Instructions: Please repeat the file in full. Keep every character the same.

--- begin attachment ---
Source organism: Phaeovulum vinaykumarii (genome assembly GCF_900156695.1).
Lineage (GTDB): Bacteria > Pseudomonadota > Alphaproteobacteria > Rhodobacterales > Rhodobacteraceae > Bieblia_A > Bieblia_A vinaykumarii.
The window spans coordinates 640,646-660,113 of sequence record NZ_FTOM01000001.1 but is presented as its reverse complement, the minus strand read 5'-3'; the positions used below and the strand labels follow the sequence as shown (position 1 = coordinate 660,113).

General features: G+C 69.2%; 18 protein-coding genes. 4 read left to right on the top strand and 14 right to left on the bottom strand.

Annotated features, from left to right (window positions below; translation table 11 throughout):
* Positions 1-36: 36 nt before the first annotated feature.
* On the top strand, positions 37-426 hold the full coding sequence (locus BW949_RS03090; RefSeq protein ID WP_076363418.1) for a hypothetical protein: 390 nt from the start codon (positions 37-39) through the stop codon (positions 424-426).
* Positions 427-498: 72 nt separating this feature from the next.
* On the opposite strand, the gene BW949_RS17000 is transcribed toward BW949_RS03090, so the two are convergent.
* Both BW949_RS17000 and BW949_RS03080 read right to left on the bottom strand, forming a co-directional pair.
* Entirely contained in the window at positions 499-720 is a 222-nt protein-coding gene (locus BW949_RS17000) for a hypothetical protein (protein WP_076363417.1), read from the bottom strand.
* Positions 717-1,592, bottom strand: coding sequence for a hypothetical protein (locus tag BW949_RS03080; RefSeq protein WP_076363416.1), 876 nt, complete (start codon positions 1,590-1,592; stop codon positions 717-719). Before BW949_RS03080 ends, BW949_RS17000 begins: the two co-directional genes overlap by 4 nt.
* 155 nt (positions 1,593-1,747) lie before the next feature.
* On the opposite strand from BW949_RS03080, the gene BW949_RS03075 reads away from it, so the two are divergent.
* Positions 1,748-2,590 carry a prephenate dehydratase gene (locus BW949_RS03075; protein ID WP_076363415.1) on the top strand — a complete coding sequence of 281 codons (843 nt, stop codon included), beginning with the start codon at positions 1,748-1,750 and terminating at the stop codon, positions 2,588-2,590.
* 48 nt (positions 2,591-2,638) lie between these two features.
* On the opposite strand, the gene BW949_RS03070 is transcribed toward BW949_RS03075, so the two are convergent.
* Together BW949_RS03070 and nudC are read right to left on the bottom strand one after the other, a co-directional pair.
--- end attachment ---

Source organism: Phaeovulum vinaykumarii (genome assembly GCF_900156695.1).
Lineage (GTDB): Bacteria > Pseudomonadota > Alphaproteobacteria > Rhodobacterales > Rhodobacteraceae > Bieblia_A > Bieblia_A vinaykumarii.
The window spans coordinates 640,646-660,113 of sequence record NZ_FTOM01000001.1 but is presented as its reverse complement, the minus strand read 5'-3'; the positions used below and the strand labels follow the sequence as shown (position 1 = coordinate 660,113).

General features: G+C 69.2%; 18 protein-coding genes. 4 read left to right on the top strand and 14 right to left on the bottom strand.

Annotated features, from left to right (window positions below; translation table 11 throughout):
* Positions 1-36: 36 nt before the first annotated feature.
* On the top strand, positions 37-426 hold the full coding sequence (locus BW949_RS03090; RefSeq protein ID WP_076363418.1) for a hypothetical protein: 390 nt from the start codon (positions 37-39) through the stop codon (positions 424-426).
* Positions 427-498: 72 nt separating this feature from the next.
* On the opposite strand, the gene BW949_RS17000 is transcribed toward BW949_RS03090, so the two are convergent.
* Both BW949_RS17000 and BW949_RS03080 read right to left on the bottom strand, forming a co-directional pair.
* Entirely contained in the window at positions 499-720 is a 222-nt protein-coding gene (locus BW949_RS17000) for a hypothetical protein (protein WP_076363417.1), read from the bottom strand.
* Positions 717-1,592, bottom strand: coding sequence for a hypothetical protein (locus tag BW949_RS03080; RefSeq protein WP_076363416.1), 876 nt, complete (start codon positions 1,590-1,592; stop codon positions 717-719). Before BW949_RS03080 ends, BW949_RS17000 begins: the two co-directional genes overlap by 4 nt.
* 155 nt (positions 1,593-1,747) lie before the next feature.
* On the opposite strand from BW949_RS03080, the gene BW949_RS03075 reads away from it, so the two are divergent.
* Positions 1,748-2,590 carry a prephenate dehydratase gene (locus BW949_RS03075; protein ID WP_076363415.1) on the top strand — a complete coding sequence of 281 codons (843 nt, stop codon included), beginning with the start codon at positions 1,748-1,750 and terminating at the stop codon, positions 2,588-2,590.
* 48 nt (positions 2,591-2,638) lie between these two features.
* On the opposite strand, the gene BW949_RS03070 is transcribed toward BW949_RS03075, so the two are convergent.
* Together BW949_RS03070 and nudC are read right to left on the bottom strand one after the other, a co-directional pair.